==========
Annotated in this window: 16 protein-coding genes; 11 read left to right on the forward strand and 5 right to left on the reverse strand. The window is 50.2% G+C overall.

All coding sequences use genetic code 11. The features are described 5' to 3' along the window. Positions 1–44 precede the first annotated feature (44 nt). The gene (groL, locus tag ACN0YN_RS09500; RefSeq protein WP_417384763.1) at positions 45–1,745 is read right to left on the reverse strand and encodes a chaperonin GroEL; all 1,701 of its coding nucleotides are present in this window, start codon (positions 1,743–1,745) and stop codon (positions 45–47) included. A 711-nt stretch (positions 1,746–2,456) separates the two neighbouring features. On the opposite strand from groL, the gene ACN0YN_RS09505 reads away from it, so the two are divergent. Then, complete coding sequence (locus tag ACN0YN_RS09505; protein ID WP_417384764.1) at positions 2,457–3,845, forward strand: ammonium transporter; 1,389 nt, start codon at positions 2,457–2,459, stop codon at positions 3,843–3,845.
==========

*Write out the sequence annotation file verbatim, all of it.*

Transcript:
Annotated in this window: 16 protein-coding genes; 11 read left to right on the forward strand and 5 right to left on the reverse strand. The window is 50.2% G+C overall.

All coding sequences use genetic code 11. The features are described 5' to 3' along the window. Positions 1–44 precede the first annotated feature (44 nt). The gene (groL, locus tag ACN0YN_RS09500; RefSeq protein WP_417384763.1) at positions 45–1,745 is read right to left on the reverse strand and encodes a chaperonin GroEL; all 1,701 of its coding nucleotides are present in this window, start codon (positions 1,743–1,745) and stop codon (positions 45–47) included. A 711-nt stretch (positions 1,746–2,456) separates the two neighbouring features. On the opposite strand from groL, the gene ACN0YN_RS09505 reads away from it, so the two are divergent. Then, complete coding sequence (locus tag ACN0YN_RS09505; protein ID WP_417384764.1) at positions 2,457–3,845, forward strand: ammonium transporter; 1,389 nt, start codon at positions 2,457–2,459, stop codon at positions 3,843–3,845.